Mihiran Opatha believes that selling facilitates leadership and career growth

Compiled by Azraa Killru

Q: How would you redefine the term ‘selling’ – and why?
A: Selling is common to all of us. From the time of our birth, we are able to fulfil all our desires without uttering a single word.

In brief, selling is about convincing others; it is an activity you engage in during your day-to-day life – from the moment you wake up in the morning to when you go to sleep.

You try to convince others to fall in line with your own desires. This includes asking a simple favour from someone to convincing a person to fall in love with you or even persuading businessperson to sign a million dollar contract.

It is important to understand that selling is not always about conducting a transaction and receiving money. In fact, it’s a much broader and dynamic concept.

Given all this, one could describe selling as ‘an act or attempt to create an attitudinal, perception or physical behavioural change in others.’

Q: So how do you perceive the relationship between leadership and the concept of selling?
A: Leadership is always related to one’s followership – this is about people wanting to follow your way of thinking. So the first and foremost leadership quality or requirement is the ability to convince others about your desired path.

A leader who cannot convince others will be ineffective to a great degree – i.e. no followers, no leader.

Throughout history, we’ve witnessed the power that leaders have had to convince others – from great religious leaders who influenced people to act for worldly and spiritual betterment to those who coerced hundreds of thousands of followers towards holocausts.

Therefore, leadership begins with your ability to convince others – i.e. selling your idea to other people.

Have you ever persuaded a colleague, your spouse, a sibling or anyone else to break the shackles and realise their true potential? If so, you too are a great salesperson and potential leader.

Q: In your view, is the concept of selling underrated? If so, what makes it a significant part of a business and career building?
A: No, the concept of selling will never be underrated. But there\s a good chance that you or your business may undermine its importance by failing to understand the real meaning of selling. If you pursue selling as a mere transactional activity, you’ll never reap the complete benefits of this beautiful art.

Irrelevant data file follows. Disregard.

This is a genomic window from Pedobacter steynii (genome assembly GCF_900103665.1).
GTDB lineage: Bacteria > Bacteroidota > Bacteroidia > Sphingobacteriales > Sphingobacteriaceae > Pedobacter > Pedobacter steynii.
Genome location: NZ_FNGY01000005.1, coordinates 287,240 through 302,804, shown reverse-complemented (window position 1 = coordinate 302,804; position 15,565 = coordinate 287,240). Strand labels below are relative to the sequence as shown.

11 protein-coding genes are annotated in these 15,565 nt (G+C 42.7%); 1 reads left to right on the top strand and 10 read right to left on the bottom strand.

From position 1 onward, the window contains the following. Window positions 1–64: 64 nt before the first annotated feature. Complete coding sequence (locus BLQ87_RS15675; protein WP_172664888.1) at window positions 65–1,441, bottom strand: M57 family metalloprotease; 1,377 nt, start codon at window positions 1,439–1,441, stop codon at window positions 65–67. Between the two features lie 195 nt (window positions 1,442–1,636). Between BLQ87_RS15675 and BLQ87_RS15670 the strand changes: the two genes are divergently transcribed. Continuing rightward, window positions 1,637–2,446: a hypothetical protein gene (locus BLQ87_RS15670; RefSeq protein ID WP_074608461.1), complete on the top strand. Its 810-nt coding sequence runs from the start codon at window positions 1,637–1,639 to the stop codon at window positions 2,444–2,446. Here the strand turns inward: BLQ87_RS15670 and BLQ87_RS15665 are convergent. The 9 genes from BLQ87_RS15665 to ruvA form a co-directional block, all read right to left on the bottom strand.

First of all, you need to have the ability to ‘sell you to yourself,’ which means building conviction about your true value.

This is where your advancement begins. One must remember that there could be thousands of people who try to lure you into a faulty paradigm of thinking, and make you underestimate your full potential – and thereby deter your growth.

In workplaces, we may have witnessed colleagues with incredible ideas and immeasurable talents to execute them; but despite this, they hardly receive the recognition they deserve. They are stuck in one place for years without any chance for career advancement or wider prospects.

However, imagine a scenario where they’re able to enjoy senior management’s sponsorship and support to implement proposals, which would benefit their careers as well as their companies’ prospects.

In a nutshell, if you fail to convince your superiors of your eligibility for career advancement, chances are that you’ll always be overlooked for promotion and growth.

Q: How has the sales profession in Sri Lanka developed over the last 12 months or so, in your opinion?
A: Working as a resource person for many institutes and corporates, I’ve had the opportunity to interact with thousands of sales professionals across various levels.

While working with them, I have seen them develop a positive attitude
and broaden their thinking horizons – a trend that has continued to expand year by year.

In parallel to this, the perks offered by companies to sales personnel have also multiplied.

Lately, scores of professionals from other disciplines have shown as interest in becoming salespeople, which has its roots in the rising popularity of the sales discipline.

I would also associate it with the efforts of many sales professionals who are contributing to the enrichment of the next generation of salespeople.

Q: Do you believe that local talent is adequately groomed to fulfil the role of sales?
A: Yes, we certainly have world-class talent. What we need is the chance to broaden their thinking horizons, and develop communication and language skills, as well as increasing their exposure.

And most importantly, infusing them with positive attitudes is key.

The interviewee is the Head of Sales of Nippon Paint Lanka